Yellowstone General Store’s Warehouse Strives for ZERO WASTE
Yellowstone General Stores is bringing waste management to a new level in 2014 by launching a Zero Waste Campaign at their main warehouse located in West Yellowstone, Montana.
Currently, Delaware North diverts an impressive 62% of their solid waste from the landfill annually at Yellowstone, but according to their Environmental Director, Justin Cook, there’s more to do. “Yellowstone General Stores have done a tremendous job diverting waste from the landfill through recycling and composting over the years, now we need to bring things to a new level and push some boundaries. We’re stepping up our efforts by making a commitment to pilot this campaign in a controlled environment like the warehouse location.”
The campaign kicked off in February with a managers meeting where Cook presented a roadmap for success towards zero waste. The goal of the campaign is to bring the warehouse facility, including all staff offices, to a 90% diversion rate by 2016. The steps towards zero waste include an environmental preferable purchasing program, extensive staff training, new recycling centers, improved messaging, post sorting, and continual tracking.
To start, approximately 25 trash cans were removed from the facility to avoid the convenience of tossing of items. These were replaced with new ClearStream recycling and composting stations that are strategically located throughout the facility. The other key component to the program’s success is purchasing. “What you bring into an operation from a purchasing and packaging standpoint directly affects the results of your waste stream,” says Cook. “With extraordinary help from our retail and warehouse staff, we have greatly minimized the amount of packaging we need to deal with on the other end.”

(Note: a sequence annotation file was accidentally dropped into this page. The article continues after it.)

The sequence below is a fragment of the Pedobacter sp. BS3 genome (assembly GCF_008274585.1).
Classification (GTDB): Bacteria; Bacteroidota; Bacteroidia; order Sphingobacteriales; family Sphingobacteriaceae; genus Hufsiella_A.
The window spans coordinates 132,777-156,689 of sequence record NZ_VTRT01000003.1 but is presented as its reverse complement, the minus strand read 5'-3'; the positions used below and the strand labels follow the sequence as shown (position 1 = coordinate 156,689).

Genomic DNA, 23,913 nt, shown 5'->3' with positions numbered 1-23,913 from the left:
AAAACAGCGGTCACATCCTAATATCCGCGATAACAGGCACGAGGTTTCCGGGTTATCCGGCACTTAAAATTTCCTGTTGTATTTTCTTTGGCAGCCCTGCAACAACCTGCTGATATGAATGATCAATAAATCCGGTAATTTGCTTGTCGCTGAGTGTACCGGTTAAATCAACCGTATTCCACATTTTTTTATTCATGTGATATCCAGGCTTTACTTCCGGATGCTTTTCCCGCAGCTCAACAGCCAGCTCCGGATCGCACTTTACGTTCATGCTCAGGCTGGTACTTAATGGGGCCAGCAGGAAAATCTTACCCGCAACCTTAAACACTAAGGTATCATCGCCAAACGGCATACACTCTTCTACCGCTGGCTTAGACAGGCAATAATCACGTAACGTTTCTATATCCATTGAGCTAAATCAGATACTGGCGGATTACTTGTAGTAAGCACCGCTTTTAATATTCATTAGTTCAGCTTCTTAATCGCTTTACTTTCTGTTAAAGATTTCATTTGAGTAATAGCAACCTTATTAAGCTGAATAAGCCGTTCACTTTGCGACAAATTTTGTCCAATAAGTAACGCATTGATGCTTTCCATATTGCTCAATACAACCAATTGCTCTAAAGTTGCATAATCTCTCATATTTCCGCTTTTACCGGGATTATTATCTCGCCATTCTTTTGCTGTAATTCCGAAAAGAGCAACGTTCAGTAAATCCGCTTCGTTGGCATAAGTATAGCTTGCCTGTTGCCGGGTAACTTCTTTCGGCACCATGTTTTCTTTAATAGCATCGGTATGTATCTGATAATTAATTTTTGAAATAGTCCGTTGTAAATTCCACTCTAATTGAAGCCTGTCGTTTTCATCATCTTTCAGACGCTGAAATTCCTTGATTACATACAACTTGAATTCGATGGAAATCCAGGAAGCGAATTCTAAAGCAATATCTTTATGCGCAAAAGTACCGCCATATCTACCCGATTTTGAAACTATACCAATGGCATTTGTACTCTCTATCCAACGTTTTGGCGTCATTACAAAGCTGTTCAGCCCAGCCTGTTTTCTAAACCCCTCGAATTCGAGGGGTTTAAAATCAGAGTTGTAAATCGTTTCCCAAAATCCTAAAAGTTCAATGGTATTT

Although it is early on in the campaign, Yellowstone’s warehouse collected 784 pounds of recycling in the first round of pickups and is looking forward to receiving a new waste trailer that will allow them to collect and haul compostable materials. The location certainly looks as though it is on the right path toward becoming a Zero Waste facility.